God “showed” his love to his people through all of his works in history. The Exodus was the major event of the Old Testament. It was an act of love. Though we don’t exactly find the word love in the Song of Moses (Exodus 15) after the Exodus we know that God is eternally motivated by several good things, one of which is certainly love. His love is demonstrable, and it culminated in its display outside the City of Jerusalem on a cross around A.D. 28. This is a love that is most specific. It is nailed to a cross! It is not flippant. You cannot attach this love to Buddhism or Islam or any ungodly amalgamation of world religions. This is a Christ-centered love. It is exclusive to the cross. This love is found nowhere else. A dumb man can point to this love. Def men can hear and blind men can see it.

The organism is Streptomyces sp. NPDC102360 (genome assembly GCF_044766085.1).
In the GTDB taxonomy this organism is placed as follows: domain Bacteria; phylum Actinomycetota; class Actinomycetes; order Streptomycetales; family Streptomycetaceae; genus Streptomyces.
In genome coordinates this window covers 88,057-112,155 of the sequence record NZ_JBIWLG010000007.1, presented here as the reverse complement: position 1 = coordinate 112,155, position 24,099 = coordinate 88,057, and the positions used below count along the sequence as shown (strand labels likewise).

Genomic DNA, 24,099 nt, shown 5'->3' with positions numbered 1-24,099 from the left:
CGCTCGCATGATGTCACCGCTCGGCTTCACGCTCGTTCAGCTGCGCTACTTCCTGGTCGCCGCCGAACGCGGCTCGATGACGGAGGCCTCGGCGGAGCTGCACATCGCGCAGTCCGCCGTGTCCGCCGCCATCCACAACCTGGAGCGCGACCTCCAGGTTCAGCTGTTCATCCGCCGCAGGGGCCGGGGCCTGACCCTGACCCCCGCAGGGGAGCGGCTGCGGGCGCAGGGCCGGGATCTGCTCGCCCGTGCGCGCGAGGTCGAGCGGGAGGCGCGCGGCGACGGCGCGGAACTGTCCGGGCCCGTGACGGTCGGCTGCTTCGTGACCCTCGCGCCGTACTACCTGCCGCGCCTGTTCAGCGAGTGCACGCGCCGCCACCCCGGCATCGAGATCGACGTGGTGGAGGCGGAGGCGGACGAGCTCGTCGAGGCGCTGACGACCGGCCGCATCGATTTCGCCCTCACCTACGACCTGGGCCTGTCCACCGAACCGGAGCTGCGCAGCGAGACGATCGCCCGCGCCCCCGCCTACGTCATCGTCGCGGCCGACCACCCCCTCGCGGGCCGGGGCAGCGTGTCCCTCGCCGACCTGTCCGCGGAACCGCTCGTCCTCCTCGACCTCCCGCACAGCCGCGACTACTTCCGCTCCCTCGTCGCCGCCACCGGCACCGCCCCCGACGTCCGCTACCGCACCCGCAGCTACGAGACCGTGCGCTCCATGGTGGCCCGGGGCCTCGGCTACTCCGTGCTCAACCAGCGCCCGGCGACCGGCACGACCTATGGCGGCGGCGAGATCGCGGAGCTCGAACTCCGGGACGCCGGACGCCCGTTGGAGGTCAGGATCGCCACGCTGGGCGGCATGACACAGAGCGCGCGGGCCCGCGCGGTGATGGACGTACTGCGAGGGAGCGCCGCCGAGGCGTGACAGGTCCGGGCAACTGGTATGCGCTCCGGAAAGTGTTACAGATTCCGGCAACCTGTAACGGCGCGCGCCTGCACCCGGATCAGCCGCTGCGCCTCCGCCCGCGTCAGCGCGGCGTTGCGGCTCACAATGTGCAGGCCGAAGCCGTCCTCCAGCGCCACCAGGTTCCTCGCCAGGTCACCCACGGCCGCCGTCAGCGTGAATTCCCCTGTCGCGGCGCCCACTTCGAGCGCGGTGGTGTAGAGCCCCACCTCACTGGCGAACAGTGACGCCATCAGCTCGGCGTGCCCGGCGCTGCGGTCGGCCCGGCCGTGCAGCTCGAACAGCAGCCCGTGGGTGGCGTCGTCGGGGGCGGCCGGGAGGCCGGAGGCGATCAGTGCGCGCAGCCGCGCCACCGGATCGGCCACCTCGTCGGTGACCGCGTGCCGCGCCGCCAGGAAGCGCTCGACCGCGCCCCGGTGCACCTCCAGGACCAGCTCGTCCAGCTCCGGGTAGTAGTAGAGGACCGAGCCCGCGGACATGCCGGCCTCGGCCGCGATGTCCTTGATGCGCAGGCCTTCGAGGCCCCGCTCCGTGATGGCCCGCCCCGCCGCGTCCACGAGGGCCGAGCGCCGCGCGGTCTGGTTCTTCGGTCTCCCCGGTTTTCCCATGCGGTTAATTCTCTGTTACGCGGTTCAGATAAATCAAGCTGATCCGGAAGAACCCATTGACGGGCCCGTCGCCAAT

Jesus did not die for all men. In fact, with all respect to those who believe that he did I cannot shrink from the assertion that such a sentiment is silly. Who could believe that an omniscient God did not know, by name, exactly those that he came to redeem. No, “He chose us in Him before the foundation of the world,” Ephesians 1:4. Of course, if he chose “us” he knows “us.” What shepherd does not know the precise number of his sheep? Saying he died for all is like saying a good husband went to a jewelry store and bought a diamond for a woman, but wasn’t sure which. No, it was intentional. Jesus bought something. The husband has someone in mind. So did God. Just as the high priests interceded yearly for a specific group of people, so Jesus intercedes forever for a specific people. To say, “God died for you” to just anyone is to make this most excellent and eternal love of God something to be trampled upon. We shouldn’t do it. He may not have died for them. Wise ambassadors do not overstep their bounds in negotiations. They don’t make concessions they’re not sure they can meet. We can accomplish the same thing we mean to say to a stranger by saying something like, “Christ died for sinners,” or, “Christ died for all those who would repent and put their trust in him,” or “Christ died for people like us,” etc., but we can say these things without cheapening the love of God. God’s love toward believers is special and is not like the love he has toward all men in the general sense. Scripture says, “For whom He foreknew, He also predestined to be conformed to the image of His Son…” Romans 8:29. This word “foreknew” here, by the good and necessary consequences of interpretation, actually means “fore-loved.” It comes from the Greek “ginosko” and is the same word used by Mary when she responded to the angel, “…How can this be, since I do not know [ginosko] a man?” Luke 1:24. It’s a special address in Romans 8:29 showing an intimate acquaintance of those in view. He does not merely know something about those he foreloves; he knows them. Beliefs or actions are not thus called, justified and glorified; believers are. This word “ginosko” can even mean a sexual knowing such as its use in Matthew 1:25 where is says that Joseph, “…did not know [ginosko] her [Mary] till she had brought forth her firstborn Son.” What this is saying is that Joseph and Mary didn’t have sex until after she had given birth to Jesus. Did Joseph not know who Mary was before Jesus was born? Yes, of course he did. He knew her, but he didn’t “know” her in the sexual sense that the word here connotes. We must learn to rightly divide Scripture. It helps and it’s actually fun. In Romans 8:29, we know that of course God “foreknew” everyone in the sense that he is omniscient, but not everyone was “foreloved” in this intimate sense of the word AND thus predestined, thus called, thus justified, thus glorified, Romans 8:29-30. Those God foreloved in this way he predestinated, etc. God “knew” those he chose and he knew them very specifically and personally, cf. Jeremiah 1:5; Psalm 139:13, 16; Job 14:5. This is an eternal and commanded love that we understand in the church as tough as it sometimes is to see. Jesus made a grand canyon of distinction between his sheep and the world in John 17:9. He said, “I pray for them. I do not pray for the world but for those whom You have given Me, for they are Yours.” Only those who are given to the Son by the Father are loved in this way by either the Father or the Son. No, God does not love all men the same.